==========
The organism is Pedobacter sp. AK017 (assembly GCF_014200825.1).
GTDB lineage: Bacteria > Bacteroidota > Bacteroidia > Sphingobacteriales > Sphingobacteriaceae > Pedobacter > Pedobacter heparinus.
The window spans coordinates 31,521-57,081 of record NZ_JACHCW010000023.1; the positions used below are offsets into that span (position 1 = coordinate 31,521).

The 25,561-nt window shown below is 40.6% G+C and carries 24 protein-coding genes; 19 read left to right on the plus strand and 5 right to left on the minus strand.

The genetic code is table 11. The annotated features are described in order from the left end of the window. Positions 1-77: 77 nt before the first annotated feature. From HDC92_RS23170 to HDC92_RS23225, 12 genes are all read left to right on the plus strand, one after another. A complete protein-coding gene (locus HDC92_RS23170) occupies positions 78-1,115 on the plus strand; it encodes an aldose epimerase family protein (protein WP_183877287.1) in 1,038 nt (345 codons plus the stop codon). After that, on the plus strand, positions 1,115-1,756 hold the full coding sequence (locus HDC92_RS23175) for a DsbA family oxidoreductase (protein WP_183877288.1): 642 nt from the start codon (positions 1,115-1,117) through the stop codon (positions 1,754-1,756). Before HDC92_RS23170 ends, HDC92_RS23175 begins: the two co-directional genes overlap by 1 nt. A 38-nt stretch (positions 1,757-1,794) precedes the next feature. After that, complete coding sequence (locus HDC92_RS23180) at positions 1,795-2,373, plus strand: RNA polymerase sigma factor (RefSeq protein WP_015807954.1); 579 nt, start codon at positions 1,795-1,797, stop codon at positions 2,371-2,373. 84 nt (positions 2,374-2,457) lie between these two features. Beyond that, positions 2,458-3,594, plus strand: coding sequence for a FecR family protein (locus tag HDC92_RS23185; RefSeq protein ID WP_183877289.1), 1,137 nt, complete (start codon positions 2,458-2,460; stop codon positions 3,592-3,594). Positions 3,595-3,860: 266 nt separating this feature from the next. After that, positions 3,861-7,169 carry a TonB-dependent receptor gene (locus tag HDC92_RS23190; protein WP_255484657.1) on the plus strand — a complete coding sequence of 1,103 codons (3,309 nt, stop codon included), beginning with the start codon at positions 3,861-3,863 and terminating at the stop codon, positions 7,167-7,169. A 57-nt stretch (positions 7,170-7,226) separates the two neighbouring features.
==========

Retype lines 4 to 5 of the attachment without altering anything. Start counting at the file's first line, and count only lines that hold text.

The 25,561-nt window shown below is 40.6% G+C and carries 24 protein-coding genes; 19 read left to right on the plus strand and 5 right to left on the minus strand.

The genetic code is table 11. The annotated features are described in order from the left end of the window. Positions 1-77: 77 nt before the first annotated feature. From HDC92_RS23170 to HDC92_RS23225, 12 genes are all read left to right on the plus strand, one after another. A complete protein-coding gene (locus HDC92_RS23170) occupies positions 78-1,115 on the plus strand; it encodes an aldose epimerase family protein (protein WP_183877287.1) in 1,038 nt (345 codons plus the stop codon). After that, on the plus strand, positions 1,115-1,756 hold the full coding sequence (locus HDC92_RS23175) for a DsbA family oxidoreductase (protein WP_183877288.1): 642 nt from the start codon (positions 1,115-1,117) through the stop codon (positions 1,754-1,756). Before HDC92_RS23170 ends, HDC92_RS23175 begins: the two co-directional genes overlap by 1 nt. A 38-nt stretch (positions 1,757-1,794) precedes the next feature. After that, complete coding sequence (locus HDC92_RS23180) at positions 1,795-2,373, plus strand: RNA polymerase sigma factor (RefSeq protein WP_015807954.1); 579 nt, start codon at positions 1,795-1,797, stop codon at positions 2,371-2,373. 84 nt (positions 2,374-2,457) lie between these two features. Beyond that, positions 2,458-3,594, plus strand: coding sequence for a FecR family protein (locus tag HDC92_RS23185; RefSeq protein ID WP_183877289.1), 1,137 nt, complete (start codon positions 2,458-2,460; stop codon positions 3,592-3,594). Positions 3,595-3,860: 266 nt separating this feature from the next. After that, positions 3,861-7,169 carry a TonB-dependent receptor gene (locus tag HDC92_RS23190; protein WP_255484657.1) on the plus strand — a complete coding sequence of 1,103 codons (3,309 nt, stop codon included), beginning with the start codon at positions 3,861-3,863 and terminating at the stop codon, positions 7,167-7,169. A 57-nt stretch (positions 7,170-7,226) separates the two neighbouring features.